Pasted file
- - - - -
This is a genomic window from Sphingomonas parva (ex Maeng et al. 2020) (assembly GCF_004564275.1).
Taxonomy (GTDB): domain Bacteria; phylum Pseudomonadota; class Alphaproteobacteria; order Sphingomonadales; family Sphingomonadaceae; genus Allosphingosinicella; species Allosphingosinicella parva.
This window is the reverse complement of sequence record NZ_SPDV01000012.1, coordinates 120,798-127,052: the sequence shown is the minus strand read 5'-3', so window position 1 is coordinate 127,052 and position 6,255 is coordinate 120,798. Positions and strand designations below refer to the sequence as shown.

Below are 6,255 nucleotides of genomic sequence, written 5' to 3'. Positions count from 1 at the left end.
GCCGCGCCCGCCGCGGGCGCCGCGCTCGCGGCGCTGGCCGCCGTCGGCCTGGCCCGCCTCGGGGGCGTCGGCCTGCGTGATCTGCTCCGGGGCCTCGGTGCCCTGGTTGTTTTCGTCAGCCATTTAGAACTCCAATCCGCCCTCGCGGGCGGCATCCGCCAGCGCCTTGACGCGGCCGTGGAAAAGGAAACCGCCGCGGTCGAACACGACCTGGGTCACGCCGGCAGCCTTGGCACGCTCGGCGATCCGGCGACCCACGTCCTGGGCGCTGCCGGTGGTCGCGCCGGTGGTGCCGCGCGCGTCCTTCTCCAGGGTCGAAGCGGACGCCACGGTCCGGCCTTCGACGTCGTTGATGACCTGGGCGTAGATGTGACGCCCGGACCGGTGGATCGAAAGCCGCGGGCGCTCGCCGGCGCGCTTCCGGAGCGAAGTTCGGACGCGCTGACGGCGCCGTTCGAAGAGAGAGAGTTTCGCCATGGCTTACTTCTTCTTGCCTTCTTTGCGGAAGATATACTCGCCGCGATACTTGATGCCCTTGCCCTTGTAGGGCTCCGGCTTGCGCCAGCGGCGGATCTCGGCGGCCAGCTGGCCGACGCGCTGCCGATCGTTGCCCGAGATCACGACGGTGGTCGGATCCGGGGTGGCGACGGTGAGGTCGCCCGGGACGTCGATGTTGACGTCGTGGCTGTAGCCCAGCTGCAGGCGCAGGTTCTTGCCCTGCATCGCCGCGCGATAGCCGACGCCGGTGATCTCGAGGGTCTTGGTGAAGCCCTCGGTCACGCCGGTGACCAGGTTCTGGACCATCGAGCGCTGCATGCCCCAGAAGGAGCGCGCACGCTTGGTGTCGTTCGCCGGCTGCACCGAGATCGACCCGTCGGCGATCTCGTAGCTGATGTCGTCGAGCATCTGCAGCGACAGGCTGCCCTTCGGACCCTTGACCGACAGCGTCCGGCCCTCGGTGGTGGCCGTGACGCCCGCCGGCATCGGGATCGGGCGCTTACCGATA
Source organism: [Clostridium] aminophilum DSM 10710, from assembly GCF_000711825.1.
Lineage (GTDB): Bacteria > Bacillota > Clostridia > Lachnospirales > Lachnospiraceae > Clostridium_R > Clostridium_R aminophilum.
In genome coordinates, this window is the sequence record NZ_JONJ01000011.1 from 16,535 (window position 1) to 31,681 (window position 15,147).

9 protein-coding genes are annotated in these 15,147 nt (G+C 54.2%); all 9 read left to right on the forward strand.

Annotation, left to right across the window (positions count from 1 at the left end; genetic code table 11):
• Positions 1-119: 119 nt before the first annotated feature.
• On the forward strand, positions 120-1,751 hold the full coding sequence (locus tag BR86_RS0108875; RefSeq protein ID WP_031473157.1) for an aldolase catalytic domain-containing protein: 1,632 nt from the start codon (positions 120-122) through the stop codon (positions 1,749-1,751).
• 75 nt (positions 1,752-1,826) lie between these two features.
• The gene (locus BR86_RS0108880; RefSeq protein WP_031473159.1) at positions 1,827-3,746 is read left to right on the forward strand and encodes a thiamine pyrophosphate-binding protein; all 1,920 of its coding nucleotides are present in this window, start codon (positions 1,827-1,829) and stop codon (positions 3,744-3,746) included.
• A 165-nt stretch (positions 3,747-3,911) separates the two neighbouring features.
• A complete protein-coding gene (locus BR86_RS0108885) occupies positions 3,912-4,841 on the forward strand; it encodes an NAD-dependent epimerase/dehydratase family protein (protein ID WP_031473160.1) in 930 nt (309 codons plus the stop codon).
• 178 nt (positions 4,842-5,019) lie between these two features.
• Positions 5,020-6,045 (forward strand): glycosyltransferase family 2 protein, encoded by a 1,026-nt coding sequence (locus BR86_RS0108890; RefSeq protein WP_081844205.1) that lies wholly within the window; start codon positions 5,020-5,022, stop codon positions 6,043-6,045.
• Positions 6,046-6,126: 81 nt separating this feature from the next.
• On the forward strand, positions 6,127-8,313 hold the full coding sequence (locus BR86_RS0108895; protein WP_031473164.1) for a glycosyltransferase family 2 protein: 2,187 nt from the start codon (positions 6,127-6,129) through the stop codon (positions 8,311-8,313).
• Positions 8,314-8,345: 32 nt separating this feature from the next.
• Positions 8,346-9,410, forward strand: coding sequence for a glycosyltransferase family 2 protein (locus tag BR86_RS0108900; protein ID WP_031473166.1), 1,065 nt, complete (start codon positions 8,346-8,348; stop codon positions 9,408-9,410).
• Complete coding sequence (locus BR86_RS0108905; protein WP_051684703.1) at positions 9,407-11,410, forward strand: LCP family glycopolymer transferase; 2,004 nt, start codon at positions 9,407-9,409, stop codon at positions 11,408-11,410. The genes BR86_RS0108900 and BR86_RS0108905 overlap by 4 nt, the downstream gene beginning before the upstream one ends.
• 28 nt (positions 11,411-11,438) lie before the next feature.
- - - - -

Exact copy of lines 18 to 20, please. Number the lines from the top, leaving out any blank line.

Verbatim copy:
• Positions 5,020-6,045 (forward strand): glycosyltransferase family 2 protein, encoded by a 1,026-nt coding sequence (locus BR86_RS0108890; RefSeq protein WP_081844205.1) that lies wholly within the window; start codon positions 5,020-5,022, stop codon positions 6,043-6,045.
• Positions 6,046-6,126: 81 nt separating this feature from the next.
• On the forward strand, positions 6,127-8,313 hold the full coding sequence (locus BR86_RS0108895; protein WP_031473164.1) for a glycosyltransferase family 2 protein: 2,187 nt from the start codon (positions 6,127-6,129) through the stop codon (positions 8,311-8,313).